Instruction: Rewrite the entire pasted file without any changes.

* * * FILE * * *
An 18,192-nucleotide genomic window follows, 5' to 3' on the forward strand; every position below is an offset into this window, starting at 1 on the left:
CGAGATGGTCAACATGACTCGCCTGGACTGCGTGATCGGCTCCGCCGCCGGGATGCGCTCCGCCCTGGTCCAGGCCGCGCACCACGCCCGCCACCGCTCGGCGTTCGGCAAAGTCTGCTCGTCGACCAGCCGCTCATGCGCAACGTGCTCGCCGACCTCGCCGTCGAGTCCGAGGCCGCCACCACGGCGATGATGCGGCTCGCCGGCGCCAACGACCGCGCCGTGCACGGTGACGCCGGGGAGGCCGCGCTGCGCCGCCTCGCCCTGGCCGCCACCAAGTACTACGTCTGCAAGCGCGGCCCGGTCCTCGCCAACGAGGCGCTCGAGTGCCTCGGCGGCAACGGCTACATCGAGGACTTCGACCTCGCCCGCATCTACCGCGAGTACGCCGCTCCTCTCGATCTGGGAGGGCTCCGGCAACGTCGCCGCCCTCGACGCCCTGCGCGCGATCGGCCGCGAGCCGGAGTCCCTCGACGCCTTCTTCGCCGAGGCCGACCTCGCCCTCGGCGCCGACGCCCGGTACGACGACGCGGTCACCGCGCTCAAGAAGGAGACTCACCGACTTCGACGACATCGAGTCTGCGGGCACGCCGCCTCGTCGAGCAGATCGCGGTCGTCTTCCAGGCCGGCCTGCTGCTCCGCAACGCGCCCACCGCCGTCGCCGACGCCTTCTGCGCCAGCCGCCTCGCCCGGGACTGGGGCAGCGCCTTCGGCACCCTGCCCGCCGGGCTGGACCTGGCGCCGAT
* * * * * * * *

An 18,192-nucleotide genomic window follows, 5' to 3' on the forward strand; every position below is an offset into this window, starting at 1 on the left:
CGAGATGGTCAACATGACTCGCCTGGACTGCGTGATCGGCTCCGCCGCCGGGATGCGCTCCGCCCTGGTCCAGGCCGCGCACCACGCCCGCCACCGCTCGGCGTTCGGCAAAGTCTGCTCGTCGACCAGCCGCTCATGCGCAACGTGCTCGCCGACCTCGCCGTCGAGTCCGAGGCCGCCACCACGGCGATGATGCGGCTCGCCGGCGCCAACGACCGCGCCGTGCACGGTGACGCCGGGGAGGCCGCGCTGCGCCGCCTCGCCCTGGCCGCCACCAAGTACTACGTCTGCAAGCGCGGCCCGGTCCTCGCCAACGAGGCGCTCGAGTGCCTCGGCGGCAACGGCTACATCGAGGACTTCGACCTCGCCCGCATCTACCGCGAGTACGCCGCTCCTCTCGATCTGGGAGGGCTCCGGCAACGTCGCCGCCCTCGACGCCCTGCGCGCGATCGGCCGCGAGCCGGAGTCCCTCGACGCCTTCTTCGCCGAGGCCGACCTCGCCCTCGGCGCCGACGCCCGGTACGACGACGCGGTCACCGCGCTCAAGAAGGAGACTCACCGACTTCGACGACATCGAGTCTGCGGGCACGCCGCCTCGTCGAGCAGATCGCGGTCGTCTTCCAGGCCGGCCTGCTGCTCCGCAACGCGCCCACCGCCGTCGCCGACGCCTTCTGCGCCAGCCGCCTCGCCCGGGACTGGGGCAGCGCCTTCGGCACCCTGCCCGCCGGGCTGGACCTGGCGCCGAT